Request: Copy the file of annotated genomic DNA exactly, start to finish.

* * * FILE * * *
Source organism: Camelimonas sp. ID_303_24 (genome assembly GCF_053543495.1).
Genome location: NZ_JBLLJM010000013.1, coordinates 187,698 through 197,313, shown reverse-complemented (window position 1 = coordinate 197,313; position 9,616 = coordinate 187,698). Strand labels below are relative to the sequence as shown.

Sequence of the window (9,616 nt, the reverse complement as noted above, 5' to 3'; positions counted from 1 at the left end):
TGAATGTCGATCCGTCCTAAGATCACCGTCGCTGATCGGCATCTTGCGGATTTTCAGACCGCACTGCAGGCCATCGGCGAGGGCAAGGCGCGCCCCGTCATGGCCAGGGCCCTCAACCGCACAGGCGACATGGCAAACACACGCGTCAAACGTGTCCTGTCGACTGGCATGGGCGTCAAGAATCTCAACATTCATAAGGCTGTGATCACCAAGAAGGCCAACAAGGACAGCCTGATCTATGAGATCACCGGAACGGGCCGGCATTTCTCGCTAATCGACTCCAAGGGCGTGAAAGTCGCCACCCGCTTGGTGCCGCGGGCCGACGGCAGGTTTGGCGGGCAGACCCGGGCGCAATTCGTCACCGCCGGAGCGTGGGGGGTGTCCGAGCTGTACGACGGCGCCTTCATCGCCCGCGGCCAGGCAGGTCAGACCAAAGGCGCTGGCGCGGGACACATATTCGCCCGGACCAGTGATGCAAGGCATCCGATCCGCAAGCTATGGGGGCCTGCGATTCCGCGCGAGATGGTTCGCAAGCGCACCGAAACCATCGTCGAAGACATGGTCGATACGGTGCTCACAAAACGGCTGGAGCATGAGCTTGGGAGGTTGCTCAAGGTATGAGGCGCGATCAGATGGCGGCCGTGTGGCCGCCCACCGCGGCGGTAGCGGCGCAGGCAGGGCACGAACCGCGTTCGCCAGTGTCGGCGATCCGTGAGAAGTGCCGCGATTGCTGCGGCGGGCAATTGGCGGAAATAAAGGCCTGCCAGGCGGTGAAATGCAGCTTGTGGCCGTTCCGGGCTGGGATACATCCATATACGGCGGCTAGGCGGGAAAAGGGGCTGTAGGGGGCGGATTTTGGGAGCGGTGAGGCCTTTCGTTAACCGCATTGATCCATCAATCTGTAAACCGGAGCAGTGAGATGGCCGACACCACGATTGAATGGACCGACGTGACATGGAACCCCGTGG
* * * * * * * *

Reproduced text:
Source organism: Camelimonas sp. ID_303_24 (genome assembly GCF_053543495.1).
Genome location: NZ_JBLLJM010000013.1, coordinates 187,698 through 197,313, shown reverse-complemented (window position 1 = coordinate 197,313; position 9,616 = coordinate 187,698). Strand labels below are relative to the sequence as shown.

Sequence of the window (9,616 nt, the reverse complement as noted above, 5' to 3'; positions counted from 1 at the left end):
TGAATGTCGATCCGTCCTAAGATCACCGTCGCTGATCGGCATCTTGCGGATTTTCAGACCGCACTGCAGGCCATCGGCGAGGGCAAGGCGCGCCCCGTCATGGCCAGGGCCCTCAACCGCACAGGCGACATGGCAAACACACGCGTCAAACGTGTCCTGTCGACTGGCATGGGCGTCAAGAATCTCAACATTCATAAGGCTGTGATCACCAAGAAGGCCAACAAGGACAGCCTGATCTATGAGATCACCGGAACGGGCCGGCATTTCTCGCTAATCGACTCCAAGGGCGTGAAAGTCGCCACCCGCTTGGTGCCGCGGGCCGACGGCAGGTTTGGCGGGCAGACCCGGGCGCAATTCGTCACCGCCGGAGCGTGGGGGGTGTCCGAGCTGTACGACGGCGCCTTCATCGCCCGCGGCCAGGCAGGTCAGACCAAAGGCGCTGGCGCGGGACACATATTCGCCCGGACCAGTGATGCAAGGCATCCGATCCGCAAGCTATGGGGGCCTGCGATTCCGCGCGAGATGGTTCGCAAGCGCACCGAAACCATCGTCGAAGACATGGTCGATACGGTGCTCACAAAACGGCTGGAGCATGAGCTTGGGAGGTTGCTCAAGGTATGAGGCGCGATCAGATGGCGGCCGTGTGGCCGCCCACCGCGGCGGTAGCGGCGCAGGCAGGGCACGAACCGCGTTCGCCAGTGTCGGCGATCCGTGAGAAGTGCCGCGATTGCTGCGGCGGGCAATTGGCGGAAATAAAGGCCTGCCAGGCGGTGAAATGCAGCTTGTGGCCGTTCCGGGCTGGGATACATCCATATACGGCGGCTAGGCGGGAAAAGGGGCTGTAGGGGGCGGATTTTGGGAGCGGTGAGGCCTTTCGTTAACCGCATTGATCCATCAATCTGTAAACCGGAGCAGTGAGATGGCCGACACCACGATTGAATGGACCGACGTGACATGGAACCCCGTGG